Sovereignty, as that which is the innermost centre of the juridical order and yet also above or outside the law, thus constitutes itself through the ability to decide exception to the law as the law, and therefore to wield its power – in a state of “emergency” – against bare or “sacred” life: a category Agamben derives from Roman criminal law, one which indicates the enigmatic figure of the sacred man, homo sacer, who can be killed but not sacrificed, a “banished” individual who as such becomes the object of a purely profane violence that enacts itself to the complete exclusion of all categories or contexts of moral or ethical responsibility, and in total absence of legal rituals or rights. Sovereign power, that is, resides precisely in a ban-structure, whereby it acquires its force paradoxically by abandoning life to its barest condition; casting out or, in a certain sense, freeing biological existence from the politico-ideological reach of the law, in order to exercise power over “life” all the more unremittingly, precisely in its excluded “bareness”. From this perspective, Agamben casts a new and unsettling light on debates concerning basic human rights, eugenics, euthanasia, medical intervention, organ donation, brain death, ethnic cleansing and the concentration camp itself, by insisting that the power derived from the sovereign exception is ultimately biopolitical power, the “fundamental activity” of which is none other than “the production of bare life as originary political element” (Homo Sacer, p.181). Thus, Agamben detects a hidden complicity between discourses and practices devoted to the preservation of bare life (that is, those discourses which seek its “liberation” from ideological, political or religious determination in order to assert the basic, inalienable value of “life” itself), and the biopolitical or thanatopolitical death machines associated with the worst horrors of the last century. As Agamben therefore tells us, today it is not in the city but rather through the camp that we might find the fundamental political paradigm of the West.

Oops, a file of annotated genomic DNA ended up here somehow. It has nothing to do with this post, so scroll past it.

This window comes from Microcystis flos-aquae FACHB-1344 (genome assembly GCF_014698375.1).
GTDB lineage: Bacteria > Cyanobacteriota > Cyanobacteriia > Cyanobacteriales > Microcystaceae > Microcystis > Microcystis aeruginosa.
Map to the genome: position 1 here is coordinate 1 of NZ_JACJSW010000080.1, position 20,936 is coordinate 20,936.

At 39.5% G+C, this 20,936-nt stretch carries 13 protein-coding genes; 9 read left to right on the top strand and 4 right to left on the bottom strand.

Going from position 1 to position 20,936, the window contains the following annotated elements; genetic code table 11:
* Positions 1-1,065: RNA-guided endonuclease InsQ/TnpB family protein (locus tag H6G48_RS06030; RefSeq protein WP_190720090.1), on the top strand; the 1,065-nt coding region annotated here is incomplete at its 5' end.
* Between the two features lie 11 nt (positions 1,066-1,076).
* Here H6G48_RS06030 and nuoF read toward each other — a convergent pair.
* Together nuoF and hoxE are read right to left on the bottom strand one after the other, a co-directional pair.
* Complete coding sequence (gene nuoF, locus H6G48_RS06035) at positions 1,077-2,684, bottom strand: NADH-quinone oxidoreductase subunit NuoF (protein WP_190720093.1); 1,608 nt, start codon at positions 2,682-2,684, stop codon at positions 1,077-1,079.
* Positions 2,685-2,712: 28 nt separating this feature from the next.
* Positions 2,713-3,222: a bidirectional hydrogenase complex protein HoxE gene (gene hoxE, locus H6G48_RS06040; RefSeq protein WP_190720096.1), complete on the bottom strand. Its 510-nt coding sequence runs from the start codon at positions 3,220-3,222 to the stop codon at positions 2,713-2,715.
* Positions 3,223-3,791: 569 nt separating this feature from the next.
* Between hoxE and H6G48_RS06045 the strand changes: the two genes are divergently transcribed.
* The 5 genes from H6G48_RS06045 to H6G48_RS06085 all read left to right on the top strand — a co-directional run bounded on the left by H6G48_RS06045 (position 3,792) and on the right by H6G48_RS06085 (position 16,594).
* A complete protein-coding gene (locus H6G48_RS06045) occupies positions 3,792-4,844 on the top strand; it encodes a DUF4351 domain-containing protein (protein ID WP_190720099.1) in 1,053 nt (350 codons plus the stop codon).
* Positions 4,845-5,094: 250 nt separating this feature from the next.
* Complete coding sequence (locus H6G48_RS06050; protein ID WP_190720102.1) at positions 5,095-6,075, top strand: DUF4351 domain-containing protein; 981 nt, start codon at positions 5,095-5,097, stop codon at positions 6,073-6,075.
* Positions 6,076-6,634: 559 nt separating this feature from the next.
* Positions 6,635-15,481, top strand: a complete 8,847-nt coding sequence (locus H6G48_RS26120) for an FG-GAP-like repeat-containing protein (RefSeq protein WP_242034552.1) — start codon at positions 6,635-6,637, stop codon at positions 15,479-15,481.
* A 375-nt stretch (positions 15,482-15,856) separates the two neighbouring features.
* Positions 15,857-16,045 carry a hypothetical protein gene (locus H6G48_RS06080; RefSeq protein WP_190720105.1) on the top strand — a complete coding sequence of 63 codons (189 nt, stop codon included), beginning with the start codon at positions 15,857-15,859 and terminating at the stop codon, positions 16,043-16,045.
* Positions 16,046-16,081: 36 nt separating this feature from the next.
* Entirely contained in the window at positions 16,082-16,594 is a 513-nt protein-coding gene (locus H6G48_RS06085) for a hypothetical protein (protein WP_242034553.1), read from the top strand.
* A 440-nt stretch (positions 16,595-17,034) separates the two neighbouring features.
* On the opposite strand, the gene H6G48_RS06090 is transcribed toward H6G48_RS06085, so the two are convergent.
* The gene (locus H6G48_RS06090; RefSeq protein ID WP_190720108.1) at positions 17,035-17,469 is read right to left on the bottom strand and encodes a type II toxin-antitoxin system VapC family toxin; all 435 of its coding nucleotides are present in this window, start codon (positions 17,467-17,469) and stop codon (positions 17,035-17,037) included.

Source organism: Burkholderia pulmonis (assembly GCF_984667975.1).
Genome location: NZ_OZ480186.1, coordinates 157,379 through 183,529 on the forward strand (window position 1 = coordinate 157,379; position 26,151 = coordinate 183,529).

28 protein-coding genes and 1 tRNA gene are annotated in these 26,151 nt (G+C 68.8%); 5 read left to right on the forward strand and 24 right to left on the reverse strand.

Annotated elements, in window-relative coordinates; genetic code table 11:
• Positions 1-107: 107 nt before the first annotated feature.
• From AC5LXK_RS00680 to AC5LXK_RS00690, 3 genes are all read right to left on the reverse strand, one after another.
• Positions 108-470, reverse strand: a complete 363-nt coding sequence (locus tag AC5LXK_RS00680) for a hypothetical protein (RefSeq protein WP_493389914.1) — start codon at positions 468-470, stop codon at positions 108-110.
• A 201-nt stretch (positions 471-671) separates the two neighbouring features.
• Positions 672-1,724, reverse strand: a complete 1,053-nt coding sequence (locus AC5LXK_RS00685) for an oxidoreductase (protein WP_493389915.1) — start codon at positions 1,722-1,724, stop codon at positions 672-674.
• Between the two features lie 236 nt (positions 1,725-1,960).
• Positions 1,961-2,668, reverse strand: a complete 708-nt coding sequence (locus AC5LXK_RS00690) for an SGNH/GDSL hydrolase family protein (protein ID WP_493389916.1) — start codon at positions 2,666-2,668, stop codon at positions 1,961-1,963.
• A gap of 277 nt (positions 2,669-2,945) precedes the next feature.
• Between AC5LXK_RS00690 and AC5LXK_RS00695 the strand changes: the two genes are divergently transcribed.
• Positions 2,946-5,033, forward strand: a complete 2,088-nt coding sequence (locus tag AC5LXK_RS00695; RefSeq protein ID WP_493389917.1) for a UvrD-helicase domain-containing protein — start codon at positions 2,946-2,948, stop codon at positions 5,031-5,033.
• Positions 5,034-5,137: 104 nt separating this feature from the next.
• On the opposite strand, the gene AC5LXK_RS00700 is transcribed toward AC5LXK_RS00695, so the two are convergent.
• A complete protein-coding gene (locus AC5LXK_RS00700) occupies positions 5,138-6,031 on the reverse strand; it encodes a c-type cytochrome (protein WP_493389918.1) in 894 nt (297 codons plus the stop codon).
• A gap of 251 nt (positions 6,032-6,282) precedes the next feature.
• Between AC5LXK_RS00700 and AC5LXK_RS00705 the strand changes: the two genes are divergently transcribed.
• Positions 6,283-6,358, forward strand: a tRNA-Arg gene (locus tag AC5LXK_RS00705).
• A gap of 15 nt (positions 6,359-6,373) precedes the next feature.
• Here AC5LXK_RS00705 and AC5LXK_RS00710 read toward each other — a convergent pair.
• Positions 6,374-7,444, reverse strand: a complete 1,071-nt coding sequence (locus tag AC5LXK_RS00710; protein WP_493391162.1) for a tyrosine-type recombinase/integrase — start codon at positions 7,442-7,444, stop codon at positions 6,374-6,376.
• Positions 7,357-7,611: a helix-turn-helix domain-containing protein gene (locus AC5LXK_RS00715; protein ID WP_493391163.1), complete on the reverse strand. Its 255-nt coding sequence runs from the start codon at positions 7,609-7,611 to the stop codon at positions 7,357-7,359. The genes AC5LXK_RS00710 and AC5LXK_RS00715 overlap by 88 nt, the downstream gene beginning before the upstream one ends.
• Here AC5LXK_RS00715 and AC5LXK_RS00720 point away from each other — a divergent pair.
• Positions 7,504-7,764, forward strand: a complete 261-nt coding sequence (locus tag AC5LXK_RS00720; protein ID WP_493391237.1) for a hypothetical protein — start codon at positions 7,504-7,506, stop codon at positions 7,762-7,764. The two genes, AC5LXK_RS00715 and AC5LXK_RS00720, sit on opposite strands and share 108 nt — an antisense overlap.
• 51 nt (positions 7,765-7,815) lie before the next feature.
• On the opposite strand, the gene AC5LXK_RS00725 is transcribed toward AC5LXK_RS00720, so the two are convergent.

Both sovereign power and bare life thus dwell at the threshold of indistinction between law and violence, states of emergency and the permanent condition of rule, exclusion and inclusion, inside and outside, the human and the non-human. (The latter categorial pair relating to one another from ancient times only through the production of a zone of indistinction which Agamben analyses in The Open, but which constitutes the threshold of bare life in a number of other texts.) And, since it can be found at the very origin of political and juridical formations, the state of exception – as precisely this threshold of indistinction – increasingly becomes the permanent structure or condition of the politico-juridical order, and is as such destined to extend itself in planetary terms. Thus the sovereign decision as exception is now exercised along a biopolitical horizon that includes the physician and scientist as much as the political leader; while the figure of the sacred man remains obscure to us today, Agamben insists, only inasmuch as we are all virtually homines sacri. Meanwhile, as Ben Noys, following Agamben, has put it, “‘bare life’ gains confirmation in the ‘humanitarian interventions’ that confront us with the images of that ‘bare life’ on our television screens and, at the same time, maintain that ‘bare life’ as the support for sovereign power” (Benjamin Noys, “Time of Death”, Angelaki 7.2 (2002): 51-9). In other words, in exceptional circumstances or states of emergency, such examples of “bare life” in fact maintain the power to decide beyond the law.